The hidden layer outputs from neurons (orange, purple, and green) are the input of the next layer. After the activation function, the output from the hidden layer is then sent to the output layer again with weighted summation as , where *w*_{k} are weights specific to each neuron and *b*^{(1)} and *b*^{(2)} are bias parameters in the hidden and output layers, respectively. Finally, this quantity is again activated with the same or another activation function *g(.)* as , which then becomes the predicted value of the target variable in the training set. For instance, the predicted value of the output layer based on details given in **Figure 1** and equation (1) can be calculated as,

(2) |

This can be illustrated as,

The activation function applied to the output layer depends on the type of target (dependent) variable and the values from the hidden units that are combined at the output units with additional (potentially different) activation functions applied. The activation functions most widely used are the hyperbolic tangent, which ranges from 1 to 1, in the hidden layer and linear in the output layer, as is the case in our example in **Figure 1** (the sigmoidal type activation function such as tangent hyperbolic and logit in the hidden layer are used for their convenient mathematical properties and these are usually chosen as a smooth step function). If the activation function at the output layer *g*(.) is a linear or identity activation function, the model on the adaptive covariates *f*_{k}(.) is also linear. Therefore, the regression model is entirely linear. The term “adaptive” denotes that the covariates in ANN are functions of unknown parameters (i.e. the {*w*_{kj}} connection strengths), so the network can “learn” the association between independent (input) variables and target (output) variables, as is the case in standard regression models [1]. In this manner, this type of ANN architecture can also be regarded as a regression model. Of course, the level of non-linearity in ANNs is ultimately dictated by the type of activation functions used.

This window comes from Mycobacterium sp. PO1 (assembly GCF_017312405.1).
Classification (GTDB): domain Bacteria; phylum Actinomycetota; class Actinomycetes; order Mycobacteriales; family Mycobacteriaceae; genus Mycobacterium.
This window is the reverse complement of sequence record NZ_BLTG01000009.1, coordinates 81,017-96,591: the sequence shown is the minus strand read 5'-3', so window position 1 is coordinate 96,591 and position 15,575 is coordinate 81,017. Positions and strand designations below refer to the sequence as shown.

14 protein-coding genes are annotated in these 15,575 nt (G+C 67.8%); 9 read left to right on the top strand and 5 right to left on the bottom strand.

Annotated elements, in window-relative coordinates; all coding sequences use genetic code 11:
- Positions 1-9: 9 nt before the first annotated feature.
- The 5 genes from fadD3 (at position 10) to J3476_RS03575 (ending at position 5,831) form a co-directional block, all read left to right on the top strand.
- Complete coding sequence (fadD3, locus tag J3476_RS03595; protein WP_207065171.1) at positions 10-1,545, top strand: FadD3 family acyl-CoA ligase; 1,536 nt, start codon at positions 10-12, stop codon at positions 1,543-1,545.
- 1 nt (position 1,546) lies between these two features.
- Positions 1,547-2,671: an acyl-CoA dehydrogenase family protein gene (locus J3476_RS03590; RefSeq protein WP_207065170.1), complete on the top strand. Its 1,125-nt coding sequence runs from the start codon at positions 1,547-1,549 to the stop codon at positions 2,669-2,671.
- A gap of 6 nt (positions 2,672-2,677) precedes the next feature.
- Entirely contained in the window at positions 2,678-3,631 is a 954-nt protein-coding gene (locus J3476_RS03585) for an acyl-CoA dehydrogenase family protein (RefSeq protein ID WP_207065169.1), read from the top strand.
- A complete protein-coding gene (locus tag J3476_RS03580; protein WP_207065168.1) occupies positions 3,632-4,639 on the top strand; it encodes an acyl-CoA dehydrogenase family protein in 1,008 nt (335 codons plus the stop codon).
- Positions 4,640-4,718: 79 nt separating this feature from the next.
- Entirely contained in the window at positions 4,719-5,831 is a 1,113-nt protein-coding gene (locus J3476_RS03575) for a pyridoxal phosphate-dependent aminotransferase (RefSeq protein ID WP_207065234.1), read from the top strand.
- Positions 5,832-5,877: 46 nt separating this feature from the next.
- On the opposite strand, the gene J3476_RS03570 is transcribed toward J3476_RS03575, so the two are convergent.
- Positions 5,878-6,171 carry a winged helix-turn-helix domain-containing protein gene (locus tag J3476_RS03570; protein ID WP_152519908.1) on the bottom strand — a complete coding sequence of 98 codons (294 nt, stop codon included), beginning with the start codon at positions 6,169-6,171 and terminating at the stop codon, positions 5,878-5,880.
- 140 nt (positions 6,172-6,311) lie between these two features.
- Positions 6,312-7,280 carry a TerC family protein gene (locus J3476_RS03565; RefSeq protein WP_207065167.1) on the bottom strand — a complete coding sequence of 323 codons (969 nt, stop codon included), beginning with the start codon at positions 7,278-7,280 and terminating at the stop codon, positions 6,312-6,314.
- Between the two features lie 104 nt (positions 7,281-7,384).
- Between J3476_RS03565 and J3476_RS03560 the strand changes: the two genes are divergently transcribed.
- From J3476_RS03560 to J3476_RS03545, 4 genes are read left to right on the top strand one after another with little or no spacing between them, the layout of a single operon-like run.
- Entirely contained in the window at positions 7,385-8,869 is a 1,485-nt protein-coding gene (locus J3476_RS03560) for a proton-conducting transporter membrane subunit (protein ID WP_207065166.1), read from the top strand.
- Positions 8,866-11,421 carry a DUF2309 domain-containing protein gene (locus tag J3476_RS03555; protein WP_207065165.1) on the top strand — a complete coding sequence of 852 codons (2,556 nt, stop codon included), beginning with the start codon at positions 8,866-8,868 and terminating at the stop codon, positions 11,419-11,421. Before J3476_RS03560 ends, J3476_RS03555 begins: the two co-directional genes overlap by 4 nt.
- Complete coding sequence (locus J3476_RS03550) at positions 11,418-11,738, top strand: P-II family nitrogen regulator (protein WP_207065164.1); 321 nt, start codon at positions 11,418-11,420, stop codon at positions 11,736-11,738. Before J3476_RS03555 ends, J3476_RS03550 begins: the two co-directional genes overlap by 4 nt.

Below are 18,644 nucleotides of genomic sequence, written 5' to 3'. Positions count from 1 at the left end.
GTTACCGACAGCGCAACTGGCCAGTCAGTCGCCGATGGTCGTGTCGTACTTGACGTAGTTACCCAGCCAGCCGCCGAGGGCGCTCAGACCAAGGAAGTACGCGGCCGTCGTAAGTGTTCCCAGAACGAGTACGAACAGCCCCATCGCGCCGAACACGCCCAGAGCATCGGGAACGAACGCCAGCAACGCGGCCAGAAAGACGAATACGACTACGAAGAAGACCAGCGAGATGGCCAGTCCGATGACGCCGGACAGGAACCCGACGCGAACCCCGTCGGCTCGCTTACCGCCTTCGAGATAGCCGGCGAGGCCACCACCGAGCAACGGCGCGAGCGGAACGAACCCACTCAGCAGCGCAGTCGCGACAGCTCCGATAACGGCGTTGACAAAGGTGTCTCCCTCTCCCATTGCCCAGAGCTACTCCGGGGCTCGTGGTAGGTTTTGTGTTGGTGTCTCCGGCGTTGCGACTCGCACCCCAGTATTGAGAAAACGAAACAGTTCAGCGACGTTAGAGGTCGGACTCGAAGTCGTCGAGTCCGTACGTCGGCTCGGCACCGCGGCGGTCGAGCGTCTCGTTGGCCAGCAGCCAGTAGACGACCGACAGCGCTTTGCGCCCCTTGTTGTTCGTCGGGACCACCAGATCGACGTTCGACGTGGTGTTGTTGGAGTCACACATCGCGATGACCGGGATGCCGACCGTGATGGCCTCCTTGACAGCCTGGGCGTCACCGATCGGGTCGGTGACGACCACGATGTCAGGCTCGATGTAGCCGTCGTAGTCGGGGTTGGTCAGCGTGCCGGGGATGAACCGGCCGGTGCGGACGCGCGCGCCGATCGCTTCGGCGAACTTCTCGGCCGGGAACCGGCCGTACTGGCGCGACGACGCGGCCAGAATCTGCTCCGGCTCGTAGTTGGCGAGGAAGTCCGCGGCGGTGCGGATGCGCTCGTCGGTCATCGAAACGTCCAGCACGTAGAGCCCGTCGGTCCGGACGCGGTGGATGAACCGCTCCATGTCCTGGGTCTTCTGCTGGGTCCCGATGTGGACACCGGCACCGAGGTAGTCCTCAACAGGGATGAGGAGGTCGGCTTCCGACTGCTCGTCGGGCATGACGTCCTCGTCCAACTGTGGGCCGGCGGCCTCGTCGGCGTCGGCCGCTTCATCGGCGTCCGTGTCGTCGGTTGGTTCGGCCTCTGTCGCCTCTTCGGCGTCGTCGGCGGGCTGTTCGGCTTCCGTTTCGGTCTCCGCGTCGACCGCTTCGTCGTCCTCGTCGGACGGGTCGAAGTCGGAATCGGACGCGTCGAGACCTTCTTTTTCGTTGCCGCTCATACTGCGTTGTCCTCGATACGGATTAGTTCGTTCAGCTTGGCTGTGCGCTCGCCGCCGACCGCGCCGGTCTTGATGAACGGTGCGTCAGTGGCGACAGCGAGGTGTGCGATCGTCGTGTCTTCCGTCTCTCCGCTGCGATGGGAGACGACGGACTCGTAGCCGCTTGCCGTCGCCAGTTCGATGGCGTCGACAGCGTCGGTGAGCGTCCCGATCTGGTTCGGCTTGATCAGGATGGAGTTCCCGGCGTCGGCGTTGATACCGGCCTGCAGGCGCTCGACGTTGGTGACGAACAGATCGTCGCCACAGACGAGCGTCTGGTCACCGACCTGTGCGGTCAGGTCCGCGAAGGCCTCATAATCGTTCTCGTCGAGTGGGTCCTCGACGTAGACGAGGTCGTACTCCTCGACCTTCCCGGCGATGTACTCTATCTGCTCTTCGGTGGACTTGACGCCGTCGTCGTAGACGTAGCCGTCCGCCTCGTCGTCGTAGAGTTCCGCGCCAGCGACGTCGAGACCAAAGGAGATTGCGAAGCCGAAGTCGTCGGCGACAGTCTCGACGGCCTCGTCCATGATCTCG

As depicted in **Figure 1**, a MLP feed forward architecture with one hidden layer can virtually predict any linear or non-linear model to any degree of accuracy, assuming that you have a suitable number of neurons in the hidden layer and an appropriate amount of data. But adding more neurons in hidden layers to the ANN architecture offers the model the flexibility of prediction of exceptionally complex nonlinear associations. This also holds true in function approximation, mapping, classification, and pattern recognition in approximating any nonlinear decision boundary with great precision. By adding additional neurons in the hidden layer to a MLP feedforward ANN is similar to adding additional polynomial terms to a regression model through the practice of generalization. Generalization is a method of indicating the appropriate complexity for the model in generating accurate prediction estimates based on data that is entirely separate from the training data that was used in fitting the model [5], commonly referred to as the test data set.

## 3. Overfitting and regularization